Mobile payment is not a new concept. The online money transfer system PayPal has been around since 1998. SMS payments are also available, but have been criticized for their poor reliability and slow speeds. QR Code payments have been successful in Asia and in some parts of Europe. Google Wallet was released in the US in 2011. In 2014, Apple released Apple Pay for iPhone 6 and 6 Plus, and it seems that mobile payments are finally starting to take off. In this article we learn what are Google Wallet and Apple Pay.
Why mobile and why now?
One of the main problems has been that there are just not enough businesses offering mobile payment options. That is all about to change. In 2015 in the US, a law change will require merchants to update their payment terminals. While it’s not mandatory to upgrade to a system that supports tap-to-pay, it’s estimated that most retailers and restaurants will. This is something you should consider too. Now that more and more smartphone users have Google Wallet or Apple Pay, it would seem silly not to.
What are Google Wallet and Apple Pay, and how are they different?
Both apps use Near Field Communication (NFC), a form of short range wireless communication. In plain terms, this is what allows the smartphone to communicate with the payment terminal. A customer can simply wave their smartphone in front of the payment terminal to complete the purchase.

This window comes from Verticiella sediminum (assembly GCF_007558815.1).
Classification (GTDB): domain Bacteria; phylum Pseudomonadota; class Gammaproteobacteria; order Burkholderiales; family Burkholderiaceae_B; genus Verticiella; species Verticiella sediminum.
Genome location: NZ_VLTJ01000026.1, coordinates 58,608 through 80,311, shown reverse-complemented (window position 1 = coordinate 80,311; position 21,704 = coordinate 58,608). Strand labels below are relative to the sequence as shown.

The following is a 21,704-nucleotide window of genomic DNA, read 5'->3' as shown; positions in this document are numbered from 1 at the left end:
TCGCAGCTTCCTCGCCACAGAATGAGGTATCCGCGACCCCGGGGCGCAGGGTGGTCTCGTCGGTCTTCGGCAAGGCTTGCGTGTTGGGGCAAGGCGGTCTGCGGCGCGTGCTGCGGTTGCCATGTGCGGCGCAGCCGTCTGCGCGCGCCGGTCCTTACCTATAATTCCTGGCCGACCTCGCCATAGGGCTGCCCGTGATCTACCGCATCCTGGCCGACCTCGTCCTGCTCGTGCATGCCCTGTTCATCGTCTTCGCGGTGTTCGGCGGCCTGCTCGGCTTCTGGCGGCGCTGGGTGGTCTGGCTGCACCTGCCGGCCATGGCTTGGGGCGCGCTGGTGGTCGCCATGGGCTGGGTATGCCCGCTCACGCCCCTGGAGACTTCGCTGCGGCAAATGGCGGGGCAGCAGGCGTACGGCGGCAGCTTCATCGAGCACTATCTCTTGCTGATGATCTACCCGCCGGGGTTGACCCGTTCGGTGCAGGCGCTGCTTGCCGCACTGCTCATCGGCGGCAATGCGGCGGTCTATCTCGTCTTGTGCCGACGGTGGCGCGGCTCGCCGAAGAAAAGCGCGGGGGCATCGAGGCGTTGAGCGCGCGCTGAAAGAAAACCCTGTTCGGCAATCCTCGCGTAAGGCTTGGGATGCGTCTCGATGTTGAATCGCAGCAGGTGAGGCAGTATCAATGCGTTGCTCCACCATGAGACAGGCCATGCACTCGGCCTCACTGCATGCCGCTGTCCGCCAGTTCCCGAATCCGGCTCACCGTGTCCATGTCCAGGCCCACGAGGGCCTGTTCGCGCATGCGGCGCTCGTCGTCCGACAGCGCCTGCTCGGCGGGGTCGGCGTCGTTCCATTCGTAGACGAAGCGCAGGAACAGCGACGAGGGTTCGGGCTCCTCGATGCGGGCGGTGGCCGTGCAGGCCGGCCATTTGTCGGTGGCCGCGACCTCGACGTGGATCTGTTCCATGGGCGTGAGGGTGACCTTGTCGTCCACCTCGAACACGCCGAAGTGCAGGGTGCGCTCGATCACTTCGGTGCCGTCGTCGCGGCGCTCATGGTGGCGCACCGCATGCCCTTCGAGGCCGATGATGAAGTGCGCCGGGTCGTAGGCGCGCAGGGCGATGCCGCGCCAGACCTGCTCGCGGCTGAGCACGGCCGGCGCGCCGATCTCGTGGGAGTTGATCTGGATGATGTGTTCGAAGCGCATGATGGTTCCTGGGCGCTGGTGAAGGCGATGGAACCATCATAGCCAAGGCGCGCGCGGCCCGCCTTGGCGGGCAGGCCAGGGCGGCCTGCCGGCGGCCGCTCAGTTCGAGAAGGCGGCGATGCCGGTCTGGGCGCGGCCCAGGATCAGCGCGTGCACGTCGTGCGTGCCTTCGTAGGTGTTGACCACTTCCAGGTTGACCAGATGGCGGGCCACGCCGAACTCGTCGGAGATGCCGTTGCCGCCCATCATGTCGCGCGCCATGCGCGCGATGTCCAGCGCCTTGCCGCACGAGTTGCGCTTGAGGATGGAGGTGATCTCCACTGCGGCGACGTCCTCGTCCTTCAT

Google Wallet and Apple Pay are currently the best out of the mobile payment apps out there. Google Wallet is available both for Android and iOS. Apple Pay has a slight advantage over Google Wallet. With its two part security process that requires a fingerprint for identification. The phone also contains a chip that generates a random 16-digit number to mimic a credit card number for each transaction. Google Wallet stores credit card information on an encrypted server. Google Wallet can, however, work with any credit card or bank and supports loyalty cards and gift cards. Meaning customers no longer have to carry around dozens of loyalty cards.
What does this mean for the restaurant?
Many fast food chains in the US, like McDonald’s and Subway are already offering an option to pay for food using mobile, with the number set to grow. Mobile payments are all about convenience. Credit cards sped up payment in the 1980s and 90s, eliminating the need for cash. Mobile payment is trying to eliminate the need to carry around a wallet altogether. Imagine the convenience of just being able to carry a phone. The phone can store loyalty cards and credit cards, and to use any of these cards, all you need to do is touch the screen. This is a good time to consider updating your payment terminals with NFC capabilities to accept both Google Wallet and Apple Pay. While we are still a ways off from completely ditching our wallets for mobile ones, as more and more shops and restaurants offer mobile payments, customers will eventually come to expect it.